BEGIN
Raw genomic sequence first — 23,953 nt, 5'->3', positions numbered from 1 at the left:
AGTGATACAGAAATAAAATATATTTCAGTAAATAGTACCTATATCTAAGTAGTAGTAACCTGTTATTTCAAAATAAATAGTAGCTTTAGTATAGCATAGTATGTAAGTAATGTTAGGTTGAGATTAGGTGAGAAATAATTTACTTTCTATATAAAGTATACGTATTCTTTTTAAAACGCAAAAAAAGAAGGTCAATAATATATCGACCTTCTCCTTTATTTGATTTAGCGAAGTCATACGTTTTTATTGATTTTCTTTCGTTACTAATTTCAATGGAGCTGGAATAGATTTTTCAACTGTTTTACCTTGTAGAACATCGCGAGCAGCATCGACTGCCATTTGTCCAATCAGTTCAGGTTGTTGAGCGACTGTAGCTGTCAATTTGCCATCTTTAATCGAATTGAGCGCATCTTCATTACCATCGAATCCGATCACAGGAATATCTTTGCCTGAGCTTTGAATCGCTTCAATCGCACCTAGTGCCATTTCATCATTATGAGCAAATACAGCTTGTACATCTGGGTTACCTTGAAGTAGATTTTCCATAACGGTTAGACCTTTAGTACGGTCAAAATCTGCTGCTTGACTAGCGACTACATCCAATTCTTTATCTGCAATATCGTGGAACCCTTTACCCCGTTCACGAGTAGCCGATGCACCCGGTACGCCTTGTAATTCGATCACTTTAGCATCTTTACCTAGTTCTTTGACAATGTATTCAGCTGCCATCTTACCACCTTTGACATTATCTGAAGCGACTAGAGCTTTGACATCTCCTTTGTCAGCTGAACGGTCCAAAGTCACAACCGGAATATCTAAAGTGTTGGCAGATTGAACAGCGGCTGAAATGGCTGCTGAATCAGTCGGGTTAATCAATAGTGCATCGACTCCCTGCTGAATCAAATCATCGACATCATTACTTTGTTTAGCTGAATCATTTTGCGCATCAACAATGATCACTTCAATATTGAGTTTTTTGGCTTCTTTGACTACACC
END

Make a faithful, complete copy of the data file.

Raw genomic sequence first — 23,953 nt, 5'->3', positions numbered from 1 at the left:
AGTGATACAGAAATAAAATATATTTCAGTAAATAGTACCTATATCTAAGTAGTAGTAACCTGTTATTTCAAAATAAATAGTAGCTTTAGTATAGCATAGTATGTAAGTAATGTTAGGTTGAGATTAGGTGAGAAATAATTTACTTTCTATATAAAGTATACGTATTCTTTTTAAAACGCAAAAAAAGAAGGTCAATAATATATCGACCTTCTCCTTTATTTGATTTAGCGAAGTCATACGTTTTTATTGATTTTCTTTCGTTACTAATTTCAATGGAGCTGGAATAGATTTTTCAACTGTTTTACCTTGTAGAACATCGCGAGCAGCATCGACTGCCATTTGTCCAATCAGTTCAGGTTGTTGAGCGACTGTAGCTGTCAATTTGCCATCTTTAATCGAATTGAGCGCATCTTCATTACCATCGAATCCGATCACAGGAATATCTTTGCCTGAGCTTTGAATCGCTTCAATCGCACCTAGTGCCATTTCATCATTATGAGCAAATACAGCTTGTACATCTGGGTTACCTTGAAGTAGATTTTCCATAACGGTTAGACCTTTAGTACGGTCAAAATCTGCTGCTTGACTAGCGACTACATCCAATTCTTTATCTGCAATATCGTGGAACCCTTTACCCCGTTCACGAGTAGCCGATGCACCCGGTACGCCTTGTAATTCGATCACTTTAGCATCTTTACCTAGTTCTTTGACAATGTATTCAGCTGCCATCTTACCACCTTTGACATTATCTGAAGCGACTAGAGCTTTGACATCTCCTTTGTCAGCTGAACGGTCCAAAGTCACAACCGGAATATCTAAAGTGTTGGCAGATTGAACAGCGGCTGAAATGGCTGCTGAATCAGTCGGGTTAATCAATAGTGCATCGACTCCCTGCTGAATCAAATCATCGACATCATTACTTTGTTTAGCTGAATCATTTTGCGCATCAACAATGATCACTTCAATATTGAGTTTTTTGGCTTCTTTGACTACACC